Yes, we are aware that it is indeed Saturday but due to a giant Time Warner Cable blooper (shocking, right?), we were unable to post this yesterday. But as it is/was the inauguration of a recurring weekly tradition we decided to still call it Friday Fabulosity Link Fest… it’s a little anti-climactic but we’ll take it.
Welcome to the very first edition of our weekly Friday Link Fest! We spend an inordinate amount of time on the Internet, trolling the glorious subspace highway in an unwavering quest to find ideas, things and people that make us stop in our tracks or jump up and down with unadulterated glee and help us, in some way, do what we do best and love most: rethink. Now, I like to think that every thing we share with you via Facebook, Pinterest and Twitter is 100% rethinked…* fabulous, but the truth is some things are more glorious than others. So we’ve decided to pull the crème de la crème of the articles we’ve shared with you this week–ideas, conference talks and images– and combine them into this lovely list for your viewing and rethinking pleasure.
If you are familiar with Rethinked…* you know how we feel about curation and online content: we refuse the ‘newsification’ of content on the Internet so some of the articles we share with you were published this past week, while others may be 10 months, a year, 5 years old…The common thread is that we tweeted, pinned and shared them on facebook this week.
And now, without further ado, the first ever, RETHINKED…* FRIDAY LINK FEST:
Why the world needs hackers now: the link between open source development & cultural evolution ~ We love the idea of the hacker attitude principles as rules for life. via Emergent by Design, published Sept. 7, 2012.
THE HACKER ATTITUDE(excerpted from Raymond’s essay How to Become a Hacker)
1. The world is full of fascinating problems waiting to be solved.
2. No problem should ever have to be solved twice.
3. Boredom and drudgery are evil.
4. Freedom is good.
5. Attitude is no substitute for competence
the definition of ‘hackers’ are “having to do with technical adeptness & a delight in solving problems and overcoming limits,” and so ring true for anyone pursuing mastery in their chosen creative expression… musicians, artists, athletes, scientists, etc)
It seems to be the same disposition among the communities of people talking about intentional lifestyle design – those that want “work” and “life” to not suggest two worlds out of alignment, but rather are working to create a consistent underlying culture that allows each person to bring their gifts and strengths forward regardless of social context.
Transformative Learning In the Design Studio ~ Jon Kolko on how ‘the design studio provides an exemplary model for how experiential learning can occur in all disciplines, based on a fundamental learning theory called transformative learning. via JonKolko.com
In a design studio, it is generally accepted that knowledge is produced, not disseminated.
transformative learners move towards a frame of reference that is more inclusive, discriminating, self-reflective, and integrative of experience… [To] facilitate transformative learning, educators must help learners become aware and critical of their own and others’ assumptions” This is, fundamentally, what happens during a design studio and why the studio is effective. Students have an experience, and they have controlled the majority of that experience. This means they have approached the learning from within their own frame, a place of comfort. And then, in an emotionally safe environment, they have been nudged outside of their own frame into a place of discomfort.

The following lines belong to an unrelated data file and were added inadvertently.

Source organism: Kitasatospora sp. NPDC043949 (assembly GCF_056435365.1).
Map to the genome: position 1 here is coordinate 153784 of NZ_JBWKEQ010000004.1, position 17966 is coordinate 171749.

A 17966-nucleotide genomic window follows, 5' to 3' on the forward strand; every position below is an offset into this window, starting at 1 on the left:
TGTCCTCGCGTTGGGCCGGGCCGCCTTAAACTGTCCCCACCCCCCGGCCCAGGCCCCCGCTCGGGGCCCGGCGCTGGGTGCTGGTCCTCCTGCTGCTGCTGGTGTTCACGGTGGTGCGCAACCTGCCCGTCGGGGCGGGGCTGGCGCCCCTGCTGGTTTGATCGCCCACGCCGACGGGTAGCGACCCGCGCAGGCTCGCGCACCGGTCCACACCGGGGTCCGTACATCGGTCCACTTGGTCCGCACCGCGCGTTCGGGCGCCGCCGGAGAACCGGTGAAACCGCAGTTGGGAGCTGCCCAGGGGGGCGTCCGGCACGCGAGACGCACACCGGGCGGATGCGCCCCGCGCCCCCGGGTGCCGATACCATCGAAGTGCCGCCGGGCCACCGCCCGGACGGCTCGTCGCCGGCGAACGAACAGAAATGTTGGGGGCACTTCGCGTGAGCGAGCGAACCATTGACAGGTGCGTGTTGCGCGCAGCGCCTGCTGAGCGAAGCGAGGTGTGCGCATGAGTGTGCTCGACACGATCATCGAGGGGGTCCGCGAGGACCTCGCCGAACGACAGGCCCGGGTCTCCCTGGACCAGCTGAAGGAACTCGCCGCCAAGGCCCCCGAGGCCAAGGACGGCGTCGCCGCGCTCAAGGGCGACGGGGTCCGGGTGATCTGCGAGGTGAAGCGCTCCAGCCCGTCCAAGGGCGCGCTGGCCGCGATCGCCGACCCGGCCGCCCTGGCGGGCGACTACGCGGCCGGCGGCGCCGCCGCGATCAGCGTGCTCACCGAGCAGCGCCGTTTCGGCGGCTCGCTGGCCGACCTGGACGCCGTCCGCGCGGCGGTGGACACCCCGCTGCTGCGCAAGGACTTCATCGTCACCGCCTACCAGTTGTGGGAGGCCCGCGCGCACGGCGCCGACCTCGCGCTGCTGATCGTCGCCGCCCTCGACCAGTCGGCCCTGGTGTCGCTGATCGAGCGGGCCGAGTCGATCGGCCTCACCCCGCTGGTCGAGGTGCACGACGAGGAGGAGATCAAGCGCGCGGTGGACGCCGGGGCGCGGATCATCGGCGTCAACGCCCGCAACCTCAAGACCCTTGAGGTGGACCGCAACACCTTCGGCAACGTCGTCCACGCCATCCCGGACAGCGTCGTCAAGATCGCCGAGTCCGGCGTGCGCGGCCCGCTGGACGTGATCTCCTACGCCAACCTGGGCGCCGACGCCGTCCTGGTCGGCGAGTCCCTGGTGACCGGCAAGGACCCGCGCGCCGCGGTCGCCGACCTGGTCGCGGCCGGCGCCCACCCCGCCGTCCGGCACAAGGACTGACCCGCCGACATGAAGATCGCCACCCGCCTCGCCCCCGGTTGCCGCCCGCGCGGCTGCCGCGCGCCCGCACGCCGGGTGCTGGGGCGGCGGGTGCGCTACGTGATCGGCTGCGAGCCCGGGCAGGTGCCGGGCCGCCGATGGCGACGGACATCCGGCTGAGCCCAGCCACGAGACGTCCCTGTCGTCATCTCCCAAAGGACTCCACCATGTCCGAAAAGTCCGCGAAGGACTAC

Design education is the constant cycle of iteration and reflection, making and critique, comfort and anxiety. The design-studio approach helps learners shift their frame over time, resulting in the generation of new knowledge and a new view of the world.
No Adult Left Behind ~ Michael Hodin’s rallying cry for Americans to collectively rethink…* the notion that school is just for the young. Via HuffPost Education
Simply put, education needs to be re-imagined for twenty-first century society — a society in which, for the first time ever, the old outnumber the young.
With more people over 60 than under 14 by mid-century, the notion that school is just for the young has become dangerously obsolete. Both public and private pensions are running short on cash, and people are saving far too little to retire in their 60’s. Boomers and other “seniors” need to be given opportunities to continue with their educations so they can remain relevant, but, right now, those opportunities are too scarce.
Now, it’s time to forge a new partnership, one that can re-invent how and where education is delivered to prepare the older adults who will become tomorrow’s leaders. And in the process, we can give a more profound and lasting meaning to the term, “Back to School.”
Meet A Master Of The Dying Art Of Hand-Drawn Type ~ Find out about Job Wouters (a.k.a. Letman), a graphic designer based in Amsterdam, who is on a one-man mission to sustain the dying medium of hand lettering, churning out meticulously executed forms that pay tribute to the versatility and beauty of good penmanship. via FastCo.Design, published Sep. 7, 2012
Charlie Todd On The Shared Experience of Absurdity ~ On Learning that there’s no right or wrong way to play: Charlie Todd, the creator of Improv Everywhere, causes bizarre, hilarious, and unexpected public scenes: Seventy synchronized dancers in storefront windows, “ghostbusters” running through the New York Public Library, and the annual no-pants subway ride. In his talk, he shows how his group, Improv Everywhere, uses these scenes to bring people together. via TEDxBloomington, Nov 2011